Press Club

Apartments proposed for vacant Wendy’s lot near finish line

Final approvals could be imminent for a high-rise apartment building proposed for the long-vacant Wendy’s lot.

Plans to redevelop 2025 Clarendon Blvd are set for Planning Commission and County Board votes next month, beginning with the Planning Commission on March 7. The County Board is expected to review the plans during its Saturday meeting on March 19.

Greystar Real Estate Partners is proposing to turn the 0.57-acre lot about a block from the Courthouse Metro station into a 16-story apartment building, with 231 residential units and 4,000 square feet of ground-floor retail. Residents will have 75 vehicle parking spaces and one bike parking spot for every unit.

As part of the project, Greystar is adding a public plaza at the tip of western edge of the site — where N. Courthouse Road and Wilson and Clarendon Blvd intersect — and an alley along the eastern edge.

The site languished for years after the Wendy’s and a bank were torn down to make room for a 12-story office building proposed by Carr Properties — which was never built because Carr couldn’t secure a tenant.

The lot has been used as a staging area for 2000 Clarendon, a condo project across the street, as the site changed hands and Greystar drafted new plans for apartments.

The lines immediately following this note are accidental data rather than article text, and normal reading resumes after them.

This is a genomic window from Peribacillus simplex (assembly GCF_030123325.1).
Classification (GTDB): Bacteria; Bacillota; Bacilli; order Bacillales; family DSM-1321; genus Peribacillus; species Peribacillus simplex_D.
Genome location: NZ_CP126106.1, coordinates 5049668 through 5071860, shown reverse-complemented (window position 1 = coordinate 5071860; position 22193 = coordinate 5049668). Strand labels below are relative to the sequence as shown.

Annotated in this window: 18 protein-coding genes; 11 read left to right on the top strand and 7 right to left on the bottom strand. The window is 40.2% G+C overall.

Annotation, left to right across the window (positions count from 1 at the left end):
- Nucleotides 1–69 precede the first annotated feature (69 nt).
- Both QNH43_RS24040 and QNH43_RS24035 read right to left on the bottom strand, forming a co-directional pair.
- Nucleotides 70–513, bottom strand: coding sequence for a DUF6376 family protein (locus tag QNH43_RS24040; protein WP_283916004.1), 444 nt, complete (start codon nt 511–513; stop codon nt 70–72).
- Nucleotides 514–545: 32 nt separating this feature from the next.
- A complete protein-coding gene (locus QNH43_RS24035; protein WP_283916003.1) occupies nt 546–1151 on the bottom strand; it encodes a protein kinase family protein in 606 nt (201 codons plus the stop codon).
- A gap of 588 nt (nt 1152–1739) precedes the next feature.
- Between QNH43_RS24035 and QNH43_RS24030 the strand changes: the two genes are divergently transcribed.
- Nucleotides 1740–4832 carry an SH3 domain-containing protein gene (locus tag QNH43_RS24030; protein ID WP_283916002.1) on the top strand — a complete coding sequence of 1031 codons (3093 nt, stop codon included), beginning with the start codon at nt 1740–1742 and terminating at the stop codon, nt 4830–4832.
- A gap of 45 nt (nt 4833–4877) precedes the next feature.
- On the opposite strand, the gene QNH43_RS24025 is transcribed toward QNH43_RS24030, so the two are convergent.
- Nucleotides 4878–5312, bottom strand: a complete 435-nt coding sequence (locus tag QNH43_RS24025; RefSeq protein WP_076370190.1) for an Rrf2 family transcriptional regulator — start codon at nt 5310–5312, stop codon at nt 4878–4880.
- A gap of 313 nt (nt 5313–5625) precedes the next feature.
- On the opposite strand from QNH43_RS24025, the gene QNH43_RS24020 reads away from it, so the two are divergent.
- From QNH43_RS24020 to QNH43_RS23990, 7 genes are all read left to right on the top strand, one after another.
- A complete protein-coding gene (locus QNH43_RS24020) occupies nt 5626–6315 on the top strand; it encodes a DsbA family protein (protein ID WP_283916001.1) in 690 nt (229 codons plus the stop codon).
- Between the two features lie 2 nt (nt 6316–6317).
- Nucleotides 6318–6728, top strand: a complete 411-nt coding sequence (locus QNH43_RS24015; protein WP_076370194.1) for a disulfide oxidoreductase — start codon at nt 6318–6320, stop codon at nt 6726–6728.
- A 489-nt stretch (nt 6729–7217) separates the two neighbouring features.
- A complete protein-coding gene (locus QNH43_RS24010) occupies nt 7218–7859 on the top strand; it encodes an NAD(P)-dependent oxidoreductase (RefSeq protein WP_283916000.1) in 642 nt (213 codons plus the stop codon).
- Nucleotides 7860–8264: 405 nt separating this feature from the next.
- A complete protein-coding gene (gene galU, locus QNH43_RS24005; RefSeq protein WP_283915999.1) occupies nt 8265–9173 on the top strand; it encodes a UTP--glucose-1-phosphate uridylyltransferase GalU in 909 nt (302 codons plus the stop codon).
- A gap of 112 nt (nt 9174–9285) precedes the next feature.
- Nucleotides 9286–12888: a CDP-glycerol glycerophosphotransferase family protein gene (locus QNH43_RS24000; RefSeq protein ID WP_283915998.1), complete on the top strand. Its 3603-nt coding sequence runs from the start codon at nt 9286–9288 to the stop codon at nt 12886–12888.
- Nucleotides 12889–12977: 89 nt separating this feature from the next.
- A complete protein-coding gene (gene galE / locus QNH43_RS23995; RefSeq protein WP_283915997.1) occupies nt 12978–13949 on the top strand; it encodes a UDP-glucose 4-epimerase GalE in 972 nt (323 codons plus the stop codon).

Last fall, most residents who participated in a public engagement process seemed to welcome the switch from office to residential use, although they were divided on the low parking ratio and the height, given the one-story retail and low-rise brick apartment buildings nearby.

The proposal is much taller than the recommended maximum of 10 stories in the Rosslyn to Courthouse Urban Design Study.

But Greystar was able to nearly double the number of units it could pack onto the site and increase the building height by six stories through a 104,789 square foot transfer of development rights from Wakefield Manor, a small garden-apartment complex deemed to be historic, located less than a half-mile from the proposed development.

Before and after Greystar removed patios to decrease the massing proposed for 2025 Clarendon Blvd (via Arlington County)

Greystar did adjust the project a bit in response to community and staff feedback.

To make the building feel less bulky, it removed columns running along the ground of the public plaza as well as some patios on the upper stories, Walsh Colucci land use attorney Nick Cummings said during a November presentation.

During the same meeting, county planner Adam Watson said Arlington continues to work with Greystar to make the plaza more vibrant than a concrete slab, with more plantings, movable seating and diverse building materials.

“There’s a number of things we’re working on to get there,” he said.

Greystar removed columns on the ground to open up the plaza proposed for 2025 Clarendon Blvd (via Arlington County)

Greystar, meanwhile, is currently building new apartments a stone’s throw away in Courthouse on the “Landmark Block” (2050 Wilson Blvd). This project is poised to realize a significant portion of a 2015 vision to transform the neighborhood.

A few more county projects and private developments have to get underway, however, for the vision to be fully realized.

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